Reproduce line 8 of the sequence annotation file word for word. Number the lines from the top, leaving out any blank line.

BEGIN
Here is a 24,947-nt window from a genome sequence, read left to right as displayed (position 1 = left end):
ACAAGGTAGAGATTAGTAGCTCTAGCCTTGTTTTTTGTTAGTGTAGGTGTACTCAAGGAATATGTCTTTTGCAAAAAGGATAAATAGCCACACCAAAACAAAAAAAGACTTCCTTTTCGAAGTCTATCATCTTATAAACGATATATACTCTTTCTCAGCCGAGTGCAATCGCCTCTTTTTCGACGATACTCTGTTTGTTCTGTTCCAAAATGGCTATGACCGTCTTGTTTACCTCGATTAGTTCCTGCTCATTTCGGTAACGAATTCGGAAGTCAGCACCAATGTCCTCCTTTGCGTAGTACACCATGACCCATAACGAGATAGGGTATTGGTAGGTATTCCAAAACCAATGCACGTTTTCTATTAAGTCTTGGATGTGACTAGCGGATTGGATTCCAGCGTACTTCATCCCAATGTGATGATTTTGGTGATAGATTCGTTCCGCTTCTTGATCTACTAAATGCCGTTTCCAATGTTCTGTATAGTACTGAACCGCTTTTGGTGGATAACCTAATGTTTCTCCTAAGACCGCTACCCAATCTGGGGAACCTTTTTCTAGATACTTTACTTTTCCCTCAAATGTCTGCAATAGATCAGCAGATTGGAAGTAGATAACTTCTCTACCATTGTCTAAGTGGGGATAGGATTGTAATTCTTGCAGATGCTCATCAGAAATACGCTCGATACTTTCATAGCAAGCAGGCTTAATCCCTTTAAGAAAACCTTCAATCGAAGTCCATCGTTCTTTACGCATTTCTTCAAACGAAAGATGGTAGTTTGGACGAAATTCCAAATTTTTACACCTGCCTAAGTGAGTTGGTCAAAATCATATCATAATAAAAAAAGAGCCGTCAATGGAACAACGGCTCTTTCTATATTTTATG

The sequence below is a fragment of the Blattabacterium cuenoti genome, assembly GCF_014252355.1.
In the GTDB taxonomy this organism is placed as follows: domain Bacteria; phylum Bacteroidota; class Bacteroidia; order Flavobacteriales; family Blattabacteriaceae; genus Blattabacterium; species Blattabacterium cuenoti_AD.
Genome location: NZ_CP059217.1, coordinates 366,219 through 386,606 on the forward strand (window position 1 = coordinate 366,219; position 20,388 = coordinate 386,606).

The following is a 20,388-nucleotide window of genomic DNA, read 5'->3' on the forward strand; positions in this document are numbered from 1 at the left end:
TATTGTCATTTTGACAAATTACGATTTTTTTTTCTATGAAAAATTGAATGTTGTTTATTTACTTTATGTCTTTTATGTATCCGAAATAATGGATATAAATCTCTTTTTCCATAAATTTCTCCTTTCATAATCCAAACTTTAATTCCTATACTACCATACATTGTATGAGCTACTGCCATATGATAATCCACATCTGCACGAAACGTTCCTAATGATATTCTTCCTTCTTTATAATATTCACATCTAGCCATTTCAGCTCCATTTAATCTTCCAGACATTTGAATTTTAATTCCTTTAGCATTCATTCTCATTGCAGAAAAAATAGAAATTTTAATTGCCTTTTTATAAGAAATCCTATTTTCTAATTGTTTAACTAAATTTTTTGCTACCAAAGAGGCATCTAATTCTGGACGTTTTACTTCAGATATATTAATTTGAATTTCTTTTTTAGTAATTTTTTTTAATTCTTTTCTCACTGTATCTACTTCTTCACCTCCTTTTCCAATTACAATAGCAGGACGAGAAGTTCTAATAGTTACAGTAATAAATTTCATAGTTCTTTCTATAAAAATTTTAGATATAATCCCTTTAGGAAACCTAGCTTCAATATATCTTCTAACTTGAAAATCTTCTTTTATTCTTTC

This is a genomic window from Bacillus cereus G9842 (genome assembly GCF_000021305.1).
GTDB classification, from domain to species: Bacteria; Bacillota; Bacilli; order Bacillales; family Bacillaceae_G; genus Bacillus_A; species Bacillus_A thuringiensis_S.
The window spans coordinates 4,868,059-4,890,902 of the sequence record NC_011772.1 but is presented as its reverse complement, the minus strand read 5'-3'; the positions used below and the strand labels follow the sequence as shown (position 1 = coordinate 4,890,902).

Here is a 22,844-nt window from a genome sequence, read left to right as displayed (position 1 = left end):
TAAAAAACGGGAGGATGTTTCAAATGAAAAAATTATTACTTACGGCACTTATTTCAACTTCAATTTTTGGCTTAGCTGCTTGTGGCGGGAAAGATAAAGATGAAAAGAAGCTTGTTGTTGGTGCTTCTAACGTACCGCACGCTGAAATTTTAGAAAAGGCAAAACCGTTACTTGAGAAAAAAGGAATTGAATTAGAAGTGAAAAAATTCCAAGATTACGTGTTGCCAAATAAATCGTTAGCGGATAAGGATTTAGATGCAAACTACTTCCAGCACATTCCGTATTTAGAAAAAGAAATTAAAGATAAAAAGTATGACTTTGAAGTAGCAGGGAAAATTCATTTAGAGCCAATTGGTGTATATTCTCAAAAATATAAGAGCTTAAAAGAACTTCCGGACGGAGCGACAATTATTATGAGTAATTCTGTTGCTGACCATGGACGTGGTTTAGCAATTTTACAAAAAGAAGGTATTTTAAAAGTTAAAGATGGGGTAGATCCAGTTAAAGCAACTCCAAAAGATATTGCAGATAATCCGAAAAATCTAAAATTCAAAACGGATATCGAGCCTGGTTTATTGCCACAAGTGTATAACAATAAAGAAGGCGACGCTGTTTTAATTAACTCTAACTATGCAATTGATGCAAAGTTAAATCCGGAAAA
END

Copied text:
This is a genomic window from Bacillus cereus G9842 (genome assembly GCF_000021305.1).